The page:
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A solid device that's easy to use once you get the hang of it.
Smooth ball skates the pointer across big desktops. Comfortable design with big buttons. Intuitive twist-to-scroll system. Controls iTunes in the background. View mode glides through long Web pages.
Quality design & aesthetics, Smooth scrolling, Some media / application support
Large, comfortable trackball; stationary design; large, easy-to-press buttons; unique rotating-ball feature; Cursor, Media, and View modes.
Comfortable for those physically unable to use a standard mouse; heads-up display conveniently shows the current mode.
The inability to customise any of the buttons is a major drawback.
Software lacks any customization. Can’t use twists to shuttle in timelinebased software.
Noncustomizable button programming, Larger footprint than other trackballs, Relatively expensive
Trackball feels sluggish; rotating-ball feature less convenient for scrolling than a traditional scroll wheel (or the scroll ring used on Kensington’s Expert Mouse); buttons not customizable; expensive.
Toggling between three modes complicates work flow; expensive; lacks Bluetooth; cant customize buttons or alter trackball sensitivity; large footprint.
By Ars Technica on September 08, 2010
The venerable Kensington Expert Mouse is arguably one of the best trackball input devices for desktop computing. Among trackball enthusiasts, it practically has a cult following. Its successor, the Kensington Slimblade, was launched in 2008, but...-
By GadgetSpeak on March 13, 2010
Recently I heard from a reliable source that this type of product had been recommended by a doctor as a solution to overcome a medical problem. However, to the best of my knowledge, the product in question is not available on the National Health....56
By Computeractive on November 13, 2009
Promises lots but doesn’t...40
By The Inquirer on October 02, 2009
At first glance the unit looks like quite a chunky device with a fairly large base and a big ball dropped into the centre, hardly living up to its name, but because it doesn't move around it still takes up less of your overall desk space than a...-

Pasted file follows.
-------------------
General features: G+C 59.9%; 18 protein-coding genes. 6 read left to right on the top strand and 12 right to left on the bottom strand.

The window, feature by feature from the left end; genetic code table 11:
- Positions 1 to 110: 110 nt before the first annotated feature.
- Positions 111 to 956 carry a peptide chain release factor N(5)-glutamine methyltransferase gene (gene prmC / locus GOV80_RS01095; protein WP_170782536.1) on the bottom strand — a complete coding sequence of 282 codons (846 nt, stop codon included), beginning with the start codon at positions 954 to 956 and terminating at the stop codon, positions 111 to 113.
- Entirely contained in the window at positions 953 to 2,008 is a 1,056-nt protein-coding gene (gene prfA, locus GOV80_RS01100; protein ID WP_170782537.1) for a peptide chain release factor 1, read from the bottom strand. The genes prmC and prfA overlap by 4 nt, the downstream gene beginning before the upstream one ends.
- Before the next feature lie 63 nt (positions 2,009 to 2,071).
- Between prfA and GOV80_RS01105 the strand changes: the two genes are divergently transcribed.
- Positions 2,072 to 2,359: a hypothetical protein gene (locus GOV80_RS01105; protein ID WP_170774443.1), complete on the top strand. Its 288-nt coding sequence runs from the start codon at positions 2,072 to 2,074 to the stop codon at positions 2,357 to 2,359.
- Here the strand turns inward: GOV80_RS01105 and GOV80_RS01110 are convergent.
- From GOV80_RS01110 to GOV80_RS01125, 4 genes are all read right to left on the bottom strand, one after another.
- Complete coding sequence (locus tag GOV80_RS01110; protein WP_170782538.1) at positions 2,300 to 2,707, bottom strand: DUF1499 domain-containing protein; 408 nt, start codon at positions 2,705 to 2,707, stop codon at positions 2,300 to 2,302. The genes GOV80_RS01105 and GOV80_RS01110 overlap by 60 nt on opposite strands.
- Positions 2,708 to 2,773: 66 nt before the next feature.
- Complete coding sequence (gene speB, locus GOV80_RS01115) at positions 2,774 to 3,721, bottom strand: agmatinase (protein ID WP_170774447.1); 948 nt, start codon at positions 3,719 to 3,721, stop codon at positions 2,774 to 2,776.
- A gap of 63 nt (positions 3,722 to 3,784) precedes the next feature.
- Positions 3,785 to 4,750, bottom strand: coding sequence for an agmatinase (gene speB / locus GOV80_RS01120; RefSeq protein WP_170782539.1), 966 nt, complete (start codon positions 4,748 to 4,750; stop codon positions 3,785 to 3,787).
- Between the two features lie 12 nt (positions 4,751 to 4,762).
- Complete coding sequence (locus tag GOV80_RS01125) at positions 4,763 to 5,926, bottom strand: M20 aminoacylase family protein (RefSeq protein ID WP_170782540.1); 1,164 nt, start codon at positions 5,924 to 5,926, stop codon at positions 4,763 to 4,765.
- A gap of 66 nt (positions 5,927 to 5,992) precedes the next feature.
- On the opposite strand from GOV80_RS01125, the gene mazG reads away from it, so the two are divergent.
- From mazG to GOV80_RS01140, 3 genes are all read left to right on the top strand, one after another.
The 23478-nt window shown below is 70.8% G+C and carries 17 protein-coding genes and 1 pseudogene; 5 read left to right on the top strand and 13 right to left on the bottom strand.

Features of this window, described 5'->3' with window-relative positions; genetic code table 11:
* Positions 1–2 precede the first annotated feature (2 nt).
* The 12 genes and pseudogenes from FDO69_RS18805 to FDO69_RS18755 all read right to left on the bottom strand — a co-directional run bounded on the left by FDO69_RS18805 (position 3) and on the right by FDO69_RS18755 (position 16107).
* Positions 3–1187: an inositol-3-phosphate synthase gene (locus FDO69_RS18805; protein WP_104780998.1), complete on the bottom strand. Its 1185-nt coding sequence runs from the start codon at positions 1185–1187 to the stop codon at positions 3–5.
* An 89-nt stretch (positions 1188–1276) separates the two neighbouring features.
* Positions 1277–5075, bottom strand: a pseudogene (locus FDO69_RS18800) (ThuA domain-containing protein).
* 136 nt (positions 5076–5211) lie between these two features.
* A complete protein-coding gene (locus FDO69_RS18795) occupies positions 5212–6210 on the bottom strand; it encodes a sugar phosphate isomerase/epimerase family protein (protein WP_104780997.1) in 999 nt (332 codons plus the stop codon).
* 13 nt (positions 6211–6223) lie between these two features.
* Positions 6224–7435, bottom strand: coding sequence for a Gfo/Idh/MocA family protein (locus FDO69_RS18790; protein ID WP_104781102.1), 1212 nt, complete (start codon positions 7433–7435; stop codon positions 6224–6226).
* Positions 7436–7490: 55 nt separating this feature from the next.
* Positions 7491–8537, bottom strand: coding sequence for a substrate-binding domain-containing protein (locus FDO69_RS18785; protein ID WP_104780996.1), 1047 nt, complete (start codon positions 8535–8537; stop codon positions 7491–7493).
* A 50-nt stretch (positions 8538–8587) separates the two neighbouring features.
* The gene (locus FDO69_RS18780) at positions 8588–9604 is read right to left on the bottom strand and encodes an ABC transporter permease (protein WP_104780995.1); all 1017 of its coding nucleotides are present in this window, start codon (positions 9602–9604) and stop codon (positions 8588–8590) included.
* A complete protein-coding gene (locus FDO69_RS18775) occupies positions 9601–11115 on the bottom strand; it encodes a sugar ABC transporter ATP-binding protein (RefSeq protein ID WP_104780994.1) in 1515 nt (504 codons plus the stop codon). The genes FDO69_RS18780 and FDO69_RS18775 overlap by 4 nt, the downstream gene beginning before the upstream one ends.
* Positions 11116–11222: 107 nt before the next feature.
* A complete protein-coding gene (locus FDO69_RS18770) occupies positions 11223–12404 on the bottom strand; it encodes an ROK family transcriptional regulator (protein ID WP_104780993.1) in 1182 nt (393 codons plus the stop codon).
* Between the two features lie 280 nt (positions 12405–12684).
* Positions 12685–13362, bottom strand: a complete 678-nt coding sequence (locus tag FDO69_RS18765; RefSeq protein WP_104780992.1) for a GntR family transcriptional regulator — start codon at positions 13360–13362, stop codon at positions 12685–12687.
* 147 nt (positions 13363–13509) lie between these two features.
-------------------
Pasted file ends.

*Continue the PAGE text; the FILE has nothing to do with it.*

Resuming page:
By Macworld UK on September 03, 2009
There’s always been those who’ll use a trackball in preference to a mouse or trackpad. Other than aesthetics there’s very good reasons for this, not least that employing different controllers is an effective way to reduce risk of...60
By PC Advisor on July 30, 2009
Silky smooth cursor-racing operation, coupled with some good integration with a number of common programs, make the Kensington SlimBlade Trackball a winner. We only wish its extra View mode functionality would work with all apps, but this doesn’t...80
By Pocket-lint on July 28, 2009
The Kensington SlimBlade TrackBall is a really nicely made piece of kit but comes at a hefty price...80
By Mac|Life on June 23, 2009
The lack of button customization and kludgy software is a bummer, but the trackball itself is a marvel of usability and smart design.SlimBlade Trackball...80
By RegHardware on June 03, 2009
The first thing that will strike you about the SlimBlade is the enormous size of its ball - with a 55mm diameter it’s about the same size as a snooker ball and not far off the same weight. Being so big and heavy it 'rests on' rather the...80
By Laptop Logic on May 24, 2009
Trackballs have been around for awhile, and even though they have the history, they dont seem to have the demand that other peripherals gather. Everyone can use a normal 2 button, but to utilize the mighty trackball takes patience and some...70